Assassin’s greed: An unorthodox way to treat gaming addiction

A couple of days ago, I was interviewed by BBC Online News for a story about a Chinese father (Mr. Feng) who hired ‘virtual assassins’ to hunt down his son in online video games and kill off his avatar as a way of trying to get his video game addicted son to stop playing online games. The story emanated from the Kotaku gaming website that reported:

“Feng’s 23 year-old son, ‘Xiao Feng’ started playing video games in high school. Through his years of playing various online games, he supposedly thought himself a master of Chinese online role playing games. According to his father, Xiao Feng had good grades in school, so they allowed him to play games; but when he couldn’t land a job they started looking into things. He, however, says he simply couldn’t find any work that he liked…Unhappy with his son not finding a job, Feng decided to hire players in his son’s favorite online games to hunt down Xiao Feng…Feng’s idea was that his son would get bored of playing games if he was killed every time he logged on, and that he would start putting more effort into getting a job…One thing’s for sure; Feng’s way of deterring his son from playing games might be one of the best ideas to come out of China recently, particularly as reactions to ‘gaming and internet addiction’ have been very extreme”.

My quotes from the story were reproduced in over 100 newspapers and website stories within a 48-hour period including the Daily Mail (UK), New York Daily News (US), Epoch Times (China), Times of India (India), Deccan Herald (India), Pakistan Today (Pakistan),  National Post (Canada), Kenya Daily Eye (Africa) and Expressen (Sweden). I was quoted as saying:

“It’s not going to do much for family relations. I‘ve never heard of that kind of intervention before, but I don’t think these top-down approaches work. Most excessive game playing is usually a symptom of an underlying problem. I’ve spent 25 years studying excessive video game playing. I’ve come across very excessive players – playing for 10 to 14 hours a day – but for a lot of these people it causes no detrimental problems if they are not employed, aren’t in relationships and don’t have children. It’s not the time you spend doing something, it’s the impact it has on your life.”

My quotes (somewhat paraphrased from a 15-minute interview) were based on my research examining the role of context in determining whether someone is addicted to online gaming (and which I discussed at length last year in a previous blog). To me, the core of the issue concerning video game addiction is the extent to which excessive gaming impacts detrimentally on someone’s life. If there are no negative consequences as a result of excessive gaming, I wouldn’t class it as an addiction. However, for me, the most interesting part of the story was the intervention by the man’s father in trying to wean his son off playing video games. I’m not convinced that the father’s approach would work in general (and I’m not convinced it worked in this individual case).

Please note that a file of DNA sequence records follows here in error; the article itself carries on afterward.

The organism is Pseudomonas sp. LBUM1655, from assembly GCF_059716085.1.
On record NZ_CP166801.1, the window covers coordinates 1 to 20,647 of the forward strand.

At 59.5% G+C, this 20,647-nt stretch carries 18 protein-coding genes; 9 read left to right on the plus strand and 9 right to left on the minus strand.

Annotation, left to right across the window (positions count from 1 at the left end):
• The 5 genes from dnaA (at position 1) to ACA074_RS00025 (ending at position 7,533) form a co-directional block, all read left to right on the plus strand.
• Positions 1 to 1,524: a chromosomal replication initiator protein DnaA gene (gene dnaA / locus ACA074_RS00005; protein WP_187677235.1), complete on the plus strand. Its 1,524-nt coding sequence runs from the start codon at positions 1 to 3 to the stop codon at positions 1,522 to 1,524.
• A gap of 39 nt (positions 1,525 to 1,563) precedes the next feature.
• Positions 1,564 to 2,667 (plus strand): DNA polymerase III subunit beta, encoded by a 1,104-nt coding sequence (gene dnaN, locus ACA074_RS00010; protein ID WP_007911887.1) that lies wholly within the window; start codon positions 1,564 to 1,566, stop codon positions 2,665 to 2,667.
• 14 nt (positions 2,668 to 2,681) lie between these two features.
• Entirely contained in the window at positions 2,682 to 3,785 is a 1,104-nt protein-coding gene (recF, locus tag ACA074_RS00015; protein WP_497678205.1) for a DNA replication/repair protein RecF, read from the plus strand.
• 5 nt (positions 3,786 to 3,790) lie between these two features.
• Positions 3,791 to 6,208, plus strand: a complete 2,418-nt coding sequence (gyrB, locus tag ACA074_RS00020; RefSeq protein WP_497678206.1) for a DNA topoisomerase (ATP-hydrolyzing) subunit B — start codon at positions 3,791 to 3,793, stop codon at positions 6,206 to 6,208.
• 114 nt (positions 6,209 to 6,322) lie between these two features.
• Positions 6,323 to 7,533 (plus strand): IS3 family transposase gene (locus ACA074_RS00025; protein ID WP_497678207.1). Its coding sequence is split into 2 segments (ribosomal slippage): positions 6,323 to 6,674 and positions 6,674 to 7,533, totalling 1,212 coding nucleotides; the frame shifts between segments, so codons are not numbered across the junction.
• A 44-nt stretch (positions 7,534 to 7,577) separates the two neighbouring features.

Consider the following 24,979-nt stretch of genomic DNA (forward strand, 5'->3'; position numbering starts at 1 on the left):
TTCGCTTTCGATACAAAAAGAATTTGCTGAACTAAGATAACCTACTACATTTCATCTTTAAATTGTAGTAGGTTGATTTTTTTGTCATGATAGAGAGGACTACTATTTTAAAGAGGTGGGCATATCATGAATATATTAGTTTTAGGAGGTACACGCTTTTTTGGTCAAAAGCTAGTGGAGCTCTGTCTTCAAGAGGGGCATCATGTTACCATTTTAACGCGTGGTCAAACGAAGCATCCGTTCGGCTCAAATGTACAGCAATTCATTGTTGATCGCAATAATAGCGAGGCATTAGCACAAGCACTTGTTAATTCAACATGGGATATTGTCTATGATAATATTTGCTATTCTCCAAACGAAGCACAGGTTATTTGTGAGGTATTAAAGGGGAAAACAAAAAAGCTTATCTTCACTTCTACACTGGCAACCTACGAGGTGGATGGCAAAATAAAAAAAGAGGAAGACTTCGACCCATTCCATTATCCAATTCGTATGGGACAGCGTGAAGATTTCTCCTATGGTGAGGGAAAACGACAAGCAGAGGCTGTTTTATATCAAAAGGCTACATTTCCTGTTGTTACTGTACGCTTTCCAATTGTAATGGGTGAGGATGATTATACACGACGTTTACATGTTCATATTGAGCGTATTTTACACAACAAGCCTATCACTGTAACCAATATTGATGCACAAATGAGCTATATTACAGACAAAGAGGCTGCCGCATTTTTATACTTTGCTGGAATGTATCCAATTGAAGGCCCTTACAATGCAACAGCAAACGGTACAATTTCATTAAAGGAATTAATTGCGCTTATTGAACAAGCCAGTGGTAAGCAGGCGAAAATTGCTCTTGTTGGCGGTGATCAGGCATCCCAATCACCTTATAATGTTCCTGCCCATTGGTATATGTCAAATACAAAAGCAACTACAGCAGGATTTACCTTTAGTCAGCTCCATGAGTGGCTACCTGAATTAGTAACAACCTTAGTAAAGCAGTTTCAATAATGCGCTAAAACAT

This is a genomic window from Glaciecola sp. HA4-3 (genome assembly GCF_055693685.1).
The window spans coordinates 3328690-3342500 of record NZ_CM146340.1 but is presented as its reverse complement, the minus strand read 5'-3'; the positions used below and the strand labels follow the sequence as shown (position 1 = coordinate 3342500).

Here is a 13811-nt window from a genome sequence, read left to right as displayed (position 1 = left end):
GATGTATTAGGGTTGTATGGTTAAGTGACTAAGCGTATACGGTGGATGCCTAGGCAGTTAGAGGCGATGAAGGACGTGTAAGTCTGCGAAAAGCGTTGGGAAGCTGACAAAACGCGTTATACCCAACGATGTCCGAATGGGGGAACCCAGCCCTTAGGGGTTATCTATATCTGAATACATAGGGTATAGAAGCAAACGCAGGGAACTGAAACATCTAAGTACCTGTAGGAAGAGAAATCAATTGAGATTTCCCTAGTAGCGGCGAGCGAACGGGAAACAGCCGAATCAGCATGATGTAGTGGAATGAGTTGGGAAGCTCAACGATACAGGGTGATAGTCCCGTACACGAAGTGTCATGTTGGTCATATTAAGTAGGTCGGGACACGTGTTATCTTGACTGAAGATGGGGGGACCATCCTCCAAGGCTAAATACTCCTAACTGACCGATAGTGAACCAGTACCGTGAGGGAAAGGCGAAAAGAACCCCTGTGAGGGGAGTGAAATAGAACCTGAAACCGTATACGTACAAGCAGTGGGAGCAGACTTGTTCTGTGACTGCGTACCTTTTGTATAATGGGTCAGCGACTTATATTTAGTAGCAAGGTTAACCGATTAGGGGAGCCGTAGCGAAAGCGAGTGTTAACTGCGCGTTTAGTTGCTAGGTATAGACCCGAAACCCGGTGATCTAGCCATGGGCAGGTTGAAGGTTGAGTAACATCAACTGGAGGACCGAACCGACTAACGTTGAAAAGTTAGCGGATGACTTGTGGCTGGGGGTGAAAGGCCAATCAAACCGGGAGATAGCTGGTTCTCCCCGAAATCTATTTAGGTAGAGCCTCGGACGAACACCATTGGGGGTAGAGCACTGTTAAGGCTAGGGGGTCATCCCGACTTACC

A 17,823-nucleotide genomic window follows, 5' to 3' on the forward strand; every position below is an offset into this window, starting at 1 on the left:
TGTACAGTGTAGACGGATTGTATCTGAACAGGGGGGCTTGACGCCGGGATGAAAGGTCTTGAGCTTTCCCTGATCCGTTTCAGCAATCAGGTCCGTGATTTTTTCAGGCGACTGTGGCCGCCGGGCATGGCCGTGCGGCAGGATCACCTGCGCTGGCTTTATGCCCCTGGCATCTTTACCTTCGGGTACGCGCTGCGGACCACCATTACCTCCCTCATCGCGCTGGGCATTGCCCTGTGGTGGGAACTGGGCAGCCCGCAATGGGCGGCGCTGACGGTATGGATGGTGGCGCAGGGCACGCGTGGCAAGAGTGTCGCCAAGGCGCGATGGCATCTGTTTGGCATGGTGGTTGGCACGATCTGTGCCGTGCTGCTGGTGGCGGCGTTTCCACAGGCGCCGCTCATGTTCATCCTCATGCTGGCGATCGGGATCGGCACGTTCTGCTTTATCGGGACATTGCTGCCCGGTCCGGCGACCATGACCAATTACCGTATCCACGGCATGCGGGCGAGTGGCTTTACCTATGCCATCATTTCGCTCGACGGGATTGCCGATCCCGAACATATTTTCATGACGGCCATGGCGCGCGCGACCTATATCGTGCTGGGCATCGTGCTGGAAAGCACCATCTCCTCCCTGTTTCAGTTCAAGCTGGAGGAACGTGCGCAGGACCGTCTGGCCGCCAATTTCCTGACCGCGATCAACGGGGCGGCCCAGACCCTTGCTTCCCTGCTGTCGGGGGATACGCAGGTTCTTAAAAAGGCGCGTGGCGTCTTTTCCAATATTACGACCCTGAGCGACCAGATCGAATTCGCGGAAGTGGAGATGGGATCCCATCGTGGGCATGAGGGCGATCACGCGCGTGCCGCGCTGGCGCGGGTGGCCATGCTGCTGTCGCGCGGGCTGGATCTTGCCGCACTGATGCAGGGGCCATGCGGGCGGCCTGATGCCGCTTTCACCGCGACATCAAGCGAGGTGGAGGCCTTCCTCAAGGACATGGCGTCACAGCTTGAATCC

The issue of online gaming addiction is a hot issue in South East Asia, and the prevalence of problematic online gaming appears to be higher in countries such as China, South Korea, Taiwan, and Singapore, than in Europe and North America. In South East Asia, there is a growing concern in relation to the need to develop treatment programs for online computer game addiction. According to one report by the Korean government, 2.4% of its population was said to be addicted to video games. The report also indicated that mental health counselling bears a heavy stigma in Korea. In one case discussed in the report, the father of a child addicted to gaming refused to acknowledge his son had a problem for three months, even though he had borrowed substantial amounts of money from family members to support his addiction. Similar accounts have also appeared in China. Reports such as these indicate cultural concerns and differences.

China introduced an anti-online gaming system and a few clinics as a response to the growing problem of excessive playing of online games there. The system allows for three hours a day of gaming without penalties, but after three hours the values of items won in the game starts to decrease. After five hours of gaming per day no experience or benefits can be accrued. This system was clearly designed by those who know ‘how to hit players where it hurts’ so to speak. However, without further details of how the program operates, it is hard to evaluate whether this would work effectively given that people might be able to create multiple accounts (with characters in each account) to get round the blocking. Such a system will also require monitoring and evaluation, and would be much less effective in countries where the government allows a greater level of personal freedom.

Press reports indicate that China’s system to curtail excessive game playing only applies to adult gamers. However the Chinese solution was predictably unpopular with gamers and led to a mass exodus from one server to another server when first implemented. The Chinese system also includes: (i) the banning teenagers from cyber-cafes, (ii) limiting online gaming sessions, (iii) boot camps, (iv) psychological counselling, and (v) electrocution. There is little detailed information about the treatment technique utilized in these therapy centres. The ‘electrocution’ technique is apparently more akin to acupuncture, but it is still hard to see how that might help. It could be that it is a type of aversive therapy where they shock players whilst they are playing computer games – but this is entirely speculative on my part.